Tennessean: New federal rule could make flood repairs “slow and expensive,” Senator says

Posted on May 26, 2010

Sen. Lamar Alexander is asking the federal Environmental Protection Agency to delay a new rule that could prevent thousands of contractors from repairing flooded buildings constructed before 1978.

The new rule, which went into effect on April 22, requires that all contractors go through a one-day lead paint removal training. Lead paint has been associated with serious health affects, especially in children, that can include seizures, behavioral issues and even death.

Out of the state’s 50,000 contractors about 2,700 workers and 370 firms are certified. But to get more contractors certified will be difficult given that the EPA only has three trainers in Tennessee, Alexander said.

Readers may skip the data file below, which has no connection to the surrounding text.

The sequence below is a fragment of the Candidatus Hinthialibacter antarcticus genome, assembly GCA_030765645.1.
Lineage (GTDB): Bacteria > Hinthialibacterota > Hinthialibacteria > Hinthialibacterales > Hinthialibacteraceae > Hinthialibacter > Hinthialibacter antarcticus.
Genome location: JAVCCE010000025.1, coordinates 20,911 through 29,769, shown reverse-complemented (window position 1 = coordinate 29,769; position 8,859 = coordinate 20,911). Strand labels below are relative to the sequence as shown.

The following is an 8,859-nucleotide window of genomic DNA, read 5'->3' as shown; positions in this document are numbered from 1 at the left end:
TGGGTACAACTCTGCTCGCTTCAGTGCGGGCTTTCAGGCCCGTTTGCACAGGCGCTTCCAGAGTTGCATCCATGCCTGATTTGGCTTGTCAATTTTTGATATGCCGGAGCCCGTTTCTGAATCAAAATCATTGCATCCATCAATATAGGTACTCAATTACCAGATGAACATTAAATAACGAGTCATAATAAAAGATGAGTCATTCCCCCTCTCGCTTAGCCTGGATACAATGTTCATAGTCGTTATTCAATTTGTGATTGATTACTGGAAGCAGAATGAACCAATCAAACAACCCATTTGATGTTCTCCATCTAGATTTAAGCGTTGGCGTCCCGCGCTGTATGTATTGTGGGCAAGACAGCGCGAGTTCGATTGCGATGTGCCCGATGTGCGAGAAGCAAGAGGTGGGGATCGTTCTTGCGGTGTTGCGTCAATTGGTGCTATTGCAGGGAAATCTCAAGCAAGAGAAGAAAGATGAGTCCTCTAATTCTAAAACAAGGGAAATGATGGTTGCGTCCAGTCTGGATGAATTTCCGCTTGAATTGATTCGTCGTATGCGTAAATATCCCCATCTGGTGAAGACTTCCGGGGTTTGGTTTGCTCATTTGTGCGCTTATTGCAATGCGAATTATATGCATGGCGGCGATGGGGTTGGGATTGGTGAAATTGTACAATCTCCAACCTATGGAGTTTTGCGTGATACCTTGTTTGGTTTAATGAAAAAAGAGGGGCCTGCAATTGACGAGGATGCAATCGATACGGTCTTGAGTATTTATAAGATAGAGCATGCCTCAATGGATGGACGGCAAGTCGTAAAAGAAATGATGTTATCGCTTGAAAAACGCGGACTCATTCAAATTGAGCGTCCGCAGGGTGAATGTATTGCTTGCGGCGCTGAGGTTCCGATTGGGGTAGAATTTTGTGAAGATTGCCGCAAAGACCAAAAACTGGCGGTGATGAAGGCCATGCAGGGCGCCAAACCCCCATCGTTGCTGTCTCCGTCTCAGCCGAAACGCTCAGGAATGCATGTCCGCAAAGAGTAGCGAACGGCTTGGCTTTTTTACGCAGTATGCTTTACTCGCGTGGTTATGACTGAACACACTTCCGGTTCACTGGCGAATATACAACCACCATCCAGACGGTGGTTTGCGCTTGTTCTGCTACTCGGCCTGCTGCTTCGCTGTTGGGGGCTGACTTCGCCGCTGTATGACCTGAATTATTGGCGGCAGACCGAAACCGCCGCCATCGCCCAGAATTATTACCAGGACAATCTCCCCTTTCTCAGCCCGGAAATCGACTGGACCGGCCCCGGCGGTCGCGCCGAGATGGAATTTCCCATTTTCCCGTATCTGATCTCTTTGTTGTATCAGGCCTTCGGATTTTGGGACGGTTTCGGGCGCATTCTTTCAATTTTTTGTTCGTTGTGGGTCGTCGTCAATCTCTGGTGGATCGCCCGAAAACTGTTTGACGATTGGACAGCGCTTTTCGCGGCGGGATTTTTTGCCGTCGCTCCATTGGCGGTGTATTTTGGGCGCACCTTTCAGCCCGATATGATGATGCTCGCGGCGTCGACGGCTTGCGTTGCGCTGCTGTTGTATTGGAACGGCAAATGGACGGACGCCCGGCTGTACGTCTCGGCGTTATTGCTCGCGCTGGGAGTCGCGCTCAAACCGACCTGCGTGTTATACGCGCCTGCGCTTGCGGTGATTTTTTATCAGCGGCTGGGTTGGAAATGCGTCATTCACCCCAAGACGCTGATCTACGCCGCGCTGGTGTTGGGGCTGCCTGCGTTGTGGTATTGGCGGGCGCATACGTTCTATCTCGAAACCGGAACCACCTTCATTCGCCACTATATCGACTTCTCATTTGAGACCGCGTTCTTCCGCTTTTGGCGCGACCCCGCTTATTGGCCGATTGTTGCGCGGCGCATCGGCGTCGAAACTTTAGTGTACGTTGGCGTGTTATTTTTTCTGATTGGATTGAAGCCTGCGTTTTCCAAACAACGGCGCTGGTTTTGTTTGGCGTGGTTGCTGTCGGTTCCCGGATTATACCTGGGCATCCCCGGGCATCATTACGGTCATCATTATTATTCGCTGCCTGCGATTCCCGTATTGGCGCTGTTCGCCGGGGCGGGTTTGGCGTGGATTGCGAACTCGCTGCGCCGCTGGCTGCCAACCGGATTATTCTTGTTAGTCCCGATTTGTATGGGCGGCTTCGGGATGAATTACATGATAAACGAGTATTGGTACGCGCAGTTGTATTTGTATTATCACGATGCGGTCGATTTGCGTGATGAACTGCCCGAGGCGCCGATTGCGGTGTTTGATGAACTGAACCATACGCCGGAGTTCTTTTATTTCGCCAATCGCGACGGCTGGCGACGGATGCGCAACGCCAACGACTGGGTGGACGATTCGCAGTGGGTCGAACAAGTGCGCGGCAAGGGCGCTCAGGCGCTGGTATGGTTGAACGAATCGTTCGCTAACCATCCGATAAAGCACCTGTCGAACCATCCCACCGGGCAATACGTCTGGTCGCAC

“About two weeks before the flood, EPA put into effect a new rule on lead paint that will make home repairs slower and more expensive for thousands of Tennesseans,” he said. “It’s a good goal, but the plan to implement it won’t work. Nashville alone had over $2 billion in damage and more than 11,000 homes that need repair.”

Lamar didn’t know how many of the 11,000 flood-damaged homes in Nashville were built before 1978. Statewide there are about 750,000 homes built before that time.

Any contractor who is not certified would face fines of up to $37,500 a day for each violation.

Alexander said he is asking for a nationwide delay of the rule. He will also suggest that any contractor who signs up for a certification class by the end of September to be considered in compliance.